Instead, I decided to report the facts – even though this would contradict some of my earlier reporting this year. Sometimes new information will have that effect, and I'm not hung up on having to either admit mistakes or change course in my reporting. That's because I don't have an agenda and take pride in my objectivity. I think that's what has made PewterReport.com so popular over the years.

At the end of the day, Schiano may win six or eight games this year and return next year, or he may never win again this season and be fired if the team goes 3-13. Regardless of what happens, just know that we will continue to be objective in our reporting and continue to dig for the facts and the inside scoop on the Tampa Bay Buccaneers.

• And finally, I hope you all had a Happy Thanksgiving. Now that holiday shopping is in full swing, I'm here to offer you some advice. If you are looking for a great gift for the loved ones in your life this holiday season, I recommend a gift certificate to Tru Beautè Med Spa. As you may know, Tru Beautè Med Spa is the sponsor for PewterReport.com's Bucs MVP each week, and the players that are chosen for that distinction receive a free, one-hour massage and they love it.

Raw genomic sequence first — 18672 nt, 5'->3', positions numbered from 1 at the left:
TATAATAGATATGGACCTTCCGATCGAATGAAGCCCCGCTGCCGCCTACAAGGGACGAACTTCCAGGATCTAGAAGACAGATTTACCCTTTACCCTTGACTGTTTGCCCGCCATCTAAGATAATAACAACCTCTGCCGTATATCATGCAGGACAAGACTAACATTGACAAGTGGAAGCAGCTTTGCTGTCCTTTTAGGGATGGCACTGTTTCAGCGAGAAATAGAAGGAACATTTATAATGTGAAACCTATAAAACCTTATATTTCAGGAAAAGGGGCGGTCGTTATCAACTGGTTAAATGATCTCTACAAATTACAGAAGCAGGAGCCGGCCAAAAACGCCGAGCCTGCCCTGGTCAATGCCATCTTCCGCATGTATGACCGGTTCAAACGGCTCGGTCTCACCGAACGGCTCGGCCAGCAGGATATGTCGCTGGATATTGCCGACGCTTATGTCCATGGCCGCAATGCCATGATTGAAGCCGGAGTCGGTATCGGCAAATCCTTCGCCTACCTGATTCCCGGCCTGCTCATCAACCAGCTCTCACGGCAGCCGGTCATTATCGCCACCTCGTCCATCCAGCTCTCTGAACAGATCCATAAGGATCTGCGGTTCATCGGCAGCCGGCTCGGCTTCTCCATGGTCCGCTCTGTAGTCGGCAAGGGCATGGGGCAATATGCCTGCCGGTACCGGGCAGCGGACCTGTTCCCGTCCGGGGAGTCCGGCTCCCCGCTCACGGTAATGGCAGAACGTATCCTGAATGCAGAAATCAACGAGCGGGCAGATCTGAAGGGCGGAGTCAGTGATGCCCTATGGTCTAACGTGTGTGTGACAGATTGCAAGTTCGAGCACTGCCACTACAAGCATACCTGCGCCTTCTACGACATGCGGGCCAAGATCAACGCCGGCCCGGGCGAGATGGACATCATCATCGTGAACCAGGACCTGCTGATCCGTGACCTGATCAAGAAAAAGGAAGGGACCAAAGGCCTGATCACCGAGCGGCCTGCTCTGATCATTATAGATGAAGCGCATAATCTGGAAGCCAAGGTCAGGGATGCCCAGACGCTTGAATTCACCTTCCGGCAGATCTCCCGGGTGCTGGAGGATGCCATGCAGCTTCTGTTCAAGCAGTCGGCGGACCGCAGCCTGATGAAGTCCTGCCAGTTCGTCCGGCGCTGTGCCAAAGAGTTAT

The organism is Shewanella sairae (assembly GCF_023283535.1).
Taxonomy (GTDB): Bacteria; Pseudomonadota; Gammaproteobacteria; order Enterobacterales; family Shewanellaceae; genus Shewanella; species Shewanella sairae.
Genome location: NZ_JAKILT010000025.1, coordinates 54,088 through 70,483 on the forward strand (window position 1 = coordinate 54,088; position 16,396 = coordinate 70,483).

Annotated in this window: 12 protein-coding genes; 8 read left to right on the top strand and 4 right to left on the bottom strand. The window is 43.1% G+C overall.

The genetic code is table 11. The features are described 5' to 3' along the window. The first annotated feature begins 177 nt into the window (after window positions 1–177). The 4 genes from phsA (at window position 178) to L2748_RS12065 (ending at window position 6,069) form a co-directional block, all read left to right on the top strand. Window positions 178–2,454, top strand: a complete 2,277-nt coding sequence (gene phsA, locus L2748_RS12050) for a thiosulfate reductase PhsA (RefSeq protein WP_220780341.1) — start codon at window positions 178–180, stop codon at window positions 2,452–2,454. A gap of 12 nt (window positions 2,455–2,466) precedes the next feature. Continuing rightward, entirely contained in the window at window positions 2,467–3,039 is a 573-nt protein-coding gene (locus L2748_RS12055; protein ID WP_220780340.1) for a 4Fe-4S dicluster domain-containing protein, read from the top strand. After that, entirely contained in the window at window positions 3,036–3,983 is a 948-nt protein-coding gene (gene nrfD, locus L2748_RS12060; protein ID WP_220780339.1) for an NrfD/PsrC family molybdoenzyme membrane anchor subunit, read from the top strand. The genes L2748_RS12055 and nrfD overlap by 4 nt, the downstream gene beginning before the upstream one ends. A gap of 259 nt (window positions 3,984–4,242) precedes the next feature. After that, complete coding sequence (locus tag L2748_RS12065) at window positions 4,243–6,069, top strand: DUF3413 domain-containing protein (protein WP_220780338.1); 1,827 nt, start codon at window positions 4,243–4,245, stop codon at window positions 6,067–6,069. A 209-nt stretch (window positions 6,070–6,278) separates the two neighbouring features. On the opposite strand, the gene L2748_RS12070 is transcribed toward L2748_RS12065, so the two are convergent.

Whether it is for a massage, a facial, a body wrap, Botox or other skin treatments, a gift certificate to Tru Beautè Med Spa makes the perfect holiday gift. Guys, with the stress of the holiday season, a massage is always a great gift idea for the woman in your life. Women always want to have beautiful skin and the wide array of skin treatments at Tru Beautè Med Spa could also be the way to go.

Tru Beautè Med Spa is located at 6328 Gunn Highway Suite C in Tampa, Fla. For more information or to schedule an appointment, call (813) 960-1800 or visit trubeautemedspa.com and mention PewterReport.com sent you.
Last modified on Friday, 06 December 2013 11:17
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    This is a QB driven league and I don’t believe that Glennon is a franchise QB. Some of his passing statistics are high but look at the small number of first downs and unsuccessful third downs. He completes a lot of the easy passes. We won in Detroit because the turnover gods were with us. I have had season tickets for 37 years but I am going to hold out to see if we draft a real franchise QB before I renew. I would like to see a new coach also but I can live with Schiano hoping he surrounds himself with better assistants.
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    Scott, Stay the course, I know good journalism when I see read or hear it. Others do things for rating, and Im sure PR.com does too, but it took courage to call for his head, and even more courage to cancel that. I have deep respect for you after doing that, and will continue to sing the praises of PR. Keep up the good work in 2014!